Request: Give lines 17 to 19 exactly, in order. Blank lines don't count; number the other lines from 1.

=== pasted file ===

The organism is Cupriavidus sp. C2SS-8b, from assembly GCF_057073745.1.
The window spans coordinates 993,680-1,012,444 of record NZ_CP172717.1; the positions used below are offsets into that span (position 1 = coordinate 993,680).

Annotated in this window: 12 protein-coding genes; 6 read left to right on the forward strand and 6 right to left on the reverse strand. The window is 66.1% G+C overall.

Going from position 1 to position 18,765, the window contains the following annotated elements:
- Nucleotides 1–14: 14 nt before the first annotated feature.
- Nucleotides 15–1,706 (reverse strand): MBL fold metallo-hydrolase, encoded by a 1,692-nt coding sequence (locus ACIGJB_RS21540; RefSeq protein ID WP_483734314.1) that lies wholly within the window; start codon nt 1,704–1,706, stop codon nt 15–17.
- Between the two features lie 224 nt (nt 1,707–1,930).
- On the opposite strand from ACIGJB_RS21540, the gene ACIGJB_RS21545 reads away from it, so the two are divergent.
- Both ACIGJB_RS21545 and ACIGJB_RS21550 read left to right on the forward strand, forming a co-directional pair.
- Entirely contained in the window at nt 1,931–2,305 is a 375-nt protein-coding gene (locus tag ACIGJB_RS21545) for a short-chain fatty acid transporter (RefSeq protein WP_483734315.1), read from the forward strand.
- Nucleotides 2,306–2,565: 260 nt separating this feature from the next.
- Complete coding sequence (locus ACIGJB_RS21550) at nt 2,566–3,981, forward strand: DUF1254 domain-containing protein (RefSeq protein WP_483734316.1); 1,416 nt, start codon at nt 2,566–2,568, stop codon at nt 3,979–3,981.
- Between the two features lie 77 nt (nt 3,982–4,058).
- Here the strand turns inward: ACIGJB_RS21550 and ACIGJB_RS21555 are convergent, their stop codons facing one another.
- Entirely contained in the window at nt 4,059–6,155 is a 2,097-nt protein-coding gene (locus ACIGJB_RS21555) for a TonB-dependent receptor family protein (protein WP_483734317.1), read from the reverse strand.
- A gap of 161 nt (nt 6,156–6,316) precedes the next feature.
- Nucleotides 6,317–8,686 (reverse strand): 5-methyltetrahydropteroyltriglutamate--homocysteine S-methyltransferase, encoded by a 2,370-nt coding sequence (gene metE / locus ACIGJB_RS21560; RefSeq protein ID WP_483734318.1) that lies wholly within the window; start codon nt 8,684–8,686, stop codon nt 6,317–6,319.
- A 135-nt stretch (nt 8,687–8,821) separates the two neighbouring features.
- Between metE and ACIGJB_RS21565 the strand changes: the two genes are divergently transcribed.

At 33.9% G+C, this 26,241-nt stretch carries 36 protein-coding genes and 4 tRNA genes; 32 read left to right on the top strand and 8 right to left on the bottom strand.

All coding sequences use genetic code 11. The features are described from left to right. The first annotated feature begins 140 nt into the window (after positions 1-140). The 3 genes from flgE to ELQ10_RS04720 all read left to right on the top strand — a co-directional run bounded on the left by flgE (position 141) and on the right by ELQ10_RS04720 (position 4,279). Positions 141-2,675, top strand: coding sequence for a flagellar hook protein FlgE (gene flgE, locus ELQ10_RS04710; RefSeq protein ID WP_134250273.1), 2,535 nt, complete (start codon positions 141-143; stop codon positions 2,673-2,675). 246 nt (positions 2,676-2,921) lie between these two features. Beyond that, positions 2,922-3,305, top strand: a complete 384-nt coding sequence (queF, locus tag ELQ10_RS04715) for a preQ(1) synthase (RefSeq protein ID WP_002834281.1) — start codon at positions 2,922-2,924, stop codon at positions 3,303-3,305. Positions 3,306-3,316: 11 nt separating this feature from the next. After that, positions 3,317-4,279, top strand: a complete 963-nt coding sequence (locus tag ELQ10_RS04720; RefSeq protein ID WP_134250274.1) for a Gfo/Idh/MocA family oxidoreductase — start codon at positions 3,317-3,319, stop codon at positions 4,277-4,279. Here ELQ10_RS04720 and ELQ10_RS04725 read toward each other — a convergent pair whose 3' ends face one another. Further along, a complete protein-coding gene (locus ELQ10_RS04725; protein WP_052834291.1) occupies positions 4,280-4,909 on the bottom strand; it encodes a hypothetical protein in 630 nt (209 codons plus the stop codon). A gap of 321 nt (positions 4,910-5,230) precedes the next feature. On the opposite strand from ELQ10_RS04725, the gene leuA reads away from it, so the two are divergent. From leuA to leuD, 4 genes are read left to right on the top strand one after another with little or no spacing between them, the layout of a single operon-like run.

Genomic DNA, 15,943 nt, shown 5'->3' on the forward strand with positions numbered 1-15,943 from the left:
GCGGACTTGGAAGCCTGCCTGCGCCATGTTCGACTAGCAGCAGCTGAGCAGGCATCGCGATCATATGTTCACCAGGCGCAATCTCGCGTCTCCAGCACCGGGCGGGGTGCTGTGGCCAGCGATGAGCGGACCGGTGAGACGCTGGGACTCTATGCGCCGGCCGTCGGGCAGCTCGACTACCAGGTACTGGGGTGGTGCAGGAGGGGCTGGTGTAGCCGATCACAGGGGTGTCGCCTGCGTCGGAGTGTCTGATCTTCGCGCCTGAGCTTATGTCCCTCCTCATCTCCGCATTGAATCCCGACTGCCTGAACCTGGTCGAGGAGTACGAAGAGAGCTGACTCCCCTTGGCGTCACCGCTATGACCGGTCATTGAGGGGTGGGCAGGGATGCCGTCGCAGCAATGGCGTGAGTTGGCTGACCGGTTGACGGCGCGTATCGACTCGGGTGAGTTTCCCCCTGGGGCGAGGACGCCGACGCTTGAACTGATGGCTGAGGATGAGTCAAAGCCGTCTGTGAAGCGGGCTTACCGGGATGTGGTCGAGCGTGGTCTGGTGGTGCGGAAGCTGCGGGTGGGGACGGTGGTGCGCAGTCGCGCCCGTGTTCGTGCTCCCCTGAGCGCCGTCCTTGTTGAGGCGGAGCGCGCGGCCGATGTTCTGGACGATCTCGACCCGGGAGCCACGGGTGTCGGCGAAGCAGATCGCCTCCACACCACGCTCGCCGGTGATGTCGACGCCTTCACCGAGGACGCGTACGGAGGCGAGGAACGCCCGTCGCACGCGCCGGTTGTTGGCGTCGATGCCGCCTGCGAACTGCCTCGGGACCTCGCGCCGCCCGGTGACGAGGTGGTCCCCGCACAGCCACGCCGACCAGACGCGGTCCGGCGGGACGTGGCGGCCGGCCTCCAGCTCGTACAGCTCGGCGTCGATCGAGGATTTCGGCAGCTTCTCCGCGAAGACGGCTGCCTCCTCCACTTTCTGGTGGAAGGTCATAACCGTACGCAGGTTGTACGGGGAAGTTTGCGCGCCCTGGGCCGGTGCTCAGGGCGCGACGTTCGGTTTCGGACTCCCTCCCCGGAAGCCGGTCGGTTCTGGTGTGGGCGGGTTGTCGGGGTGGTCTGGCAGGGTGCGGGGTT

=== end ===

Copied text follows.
- Nucleotides 6,317–8,686 (reverse strand): 5-methyltetrahydropteroyltriglutamate--homocysteine S-methyltransferase, encoded by a 2,370-nt coding sequence (gene metE / locus ACIGJB_RS21560; RefSeq protein ID WP_483734318.1) that lies wholly within the window; start codon nt 8,684–8,686, stop codon nt 6,317–6,319.
- A 135-nt stretch (nt 8,687–8,821) separates the two neighbouring features.
- Between metE and ACIGJB_RS21565 the strand changes: the two genes are divergently transcribed.